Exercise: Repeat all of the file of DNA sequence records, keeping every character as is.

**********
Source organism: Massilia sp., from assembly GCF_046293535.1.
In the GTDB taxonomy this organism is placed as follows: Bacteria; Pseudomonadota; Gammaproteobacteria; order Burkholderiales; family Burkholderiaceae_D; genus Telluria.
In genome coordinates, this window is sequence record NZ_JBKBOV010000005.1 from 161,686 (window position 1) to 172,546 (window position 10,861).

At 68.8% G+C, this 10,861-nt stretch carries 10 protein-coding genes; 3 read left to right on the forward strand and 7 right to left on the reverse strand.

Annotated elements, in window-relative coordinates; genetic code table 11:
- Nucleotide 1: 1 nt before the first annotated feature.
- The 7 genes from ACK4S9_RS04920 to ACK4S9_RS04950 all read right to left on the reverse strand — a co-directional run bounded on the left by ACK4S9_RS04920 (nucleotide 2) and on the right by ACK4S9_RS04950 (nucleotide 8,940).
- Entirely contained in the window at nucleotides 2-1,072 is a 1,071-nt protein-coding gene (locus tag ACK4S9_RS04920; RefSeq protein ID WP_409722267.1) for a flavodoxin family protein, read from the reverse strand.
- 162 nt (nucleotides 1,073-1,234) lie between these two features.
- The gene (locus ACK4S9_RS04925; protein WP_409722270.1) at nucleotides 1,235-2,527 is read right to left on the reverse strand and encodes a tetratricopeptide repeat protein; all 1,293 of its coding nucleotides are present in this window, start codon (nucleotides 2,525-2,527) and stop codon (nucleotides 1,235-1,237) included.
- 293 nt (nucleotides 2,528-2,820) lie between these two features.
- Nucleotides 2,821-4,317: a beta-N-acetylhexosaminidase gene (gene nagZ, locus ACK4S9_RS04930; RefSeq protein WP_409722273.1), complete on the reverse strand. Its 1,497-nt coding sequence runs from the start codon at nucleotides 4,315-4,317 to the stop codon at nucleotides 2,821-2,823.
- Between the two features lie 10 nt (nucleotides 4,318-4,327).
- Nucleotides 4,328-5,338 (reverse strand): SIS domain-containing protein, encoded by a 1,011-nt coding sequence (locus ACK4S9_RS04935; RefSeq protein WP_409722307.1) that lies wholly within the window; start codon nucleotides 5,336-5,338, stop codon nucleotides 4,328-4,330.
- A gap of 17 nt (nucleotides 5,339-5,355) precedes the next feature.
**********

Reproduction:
Source organism: Massilia sp., from assembly GCF_046293535.1.
In the GTDB taxonomy this organism is placed as follows: Bacteria; Pseudomonadota; Gammaproteobacteria; order Burkholderiales; family Burkholderiaceae_D; genus Telluria.
In genome coordinates, this window is sequence record NZ_JBKBOV010000005.1 from 161,686 (window position 1) to 172,546 (window position 10,861).

At 68.8% G+C, this 10,861-nt stretch carries 10 protein-coding genes; 3 read left to right on the forward strand and 7 right to left on the reverse strand.

Annotated elements, in window-relative coordinates; genetic code table 11:
- Nucleotide 1: 1 nt before the first annotated feature.
- The 7 genes from ACK4S9_RS04920 to ACK4S9_RS04950 all read right to left on the reverse strand — a co-directional run bounded on the left by ACK4S9_RS04920 (nucleotide 2) and on the right by ACK4S9_RS04950 (nucleotide 8,940).
- Entirely contained in the window at nucleotides 2-1,072 is a 1,071-nt protein-coding gene (locus tag ACK4S9_RS04920; RefSeq protein ID WP_409722267.1) for a flavodoxin family protein, read from the reverse strand.
- 162 nt (nucleotides 1,073-1,234) lie between these two features.
- The gene (locus ACK4S9_RS04925; protein WP_409722270.1) at nucleotides 1,235-2,527 is read right to left on the reverse strand and encodes a tetratricopeptide repeat protein; all 1,293 of its coding nucleotides are present in this window, start codon (nucleotides 2,525-2,527) and stop codon (nucleotides 1,235-1,237) included.
- 293 nt (nucleotides 2,528-2,820) lie between these two features.
- Nucleotides 2,821-4,317: a beta-N-acetylhexosaminidase gene (gene nagZ, locus ACK4S9_RS04930; RefSeq protein WP_409722273.1), complete on the reverse strand. Its 1,497-nt coding sequence runs from the start codon at nucleotides 4,315-4,317 to the stop codon at nucleotides 2,821-2,823.
- Between the two features lie 10 nt (nucleotides 4,318-4,327).
- Nucleotides 4,328-5,338 (reverse strand): SIS domain-containing protein, encoded by a 1,011-nt coding sequence (locus ACK4S9_RS04935; RefSeq protein WP_409722307.1) that lies wholly within the window; start codon nucleotides 5,336-5,338, stop codon nucleotides 4,328-4,330.
- A gap of 17 nt (nucleotides 5,339-5,355) precedes the next feature.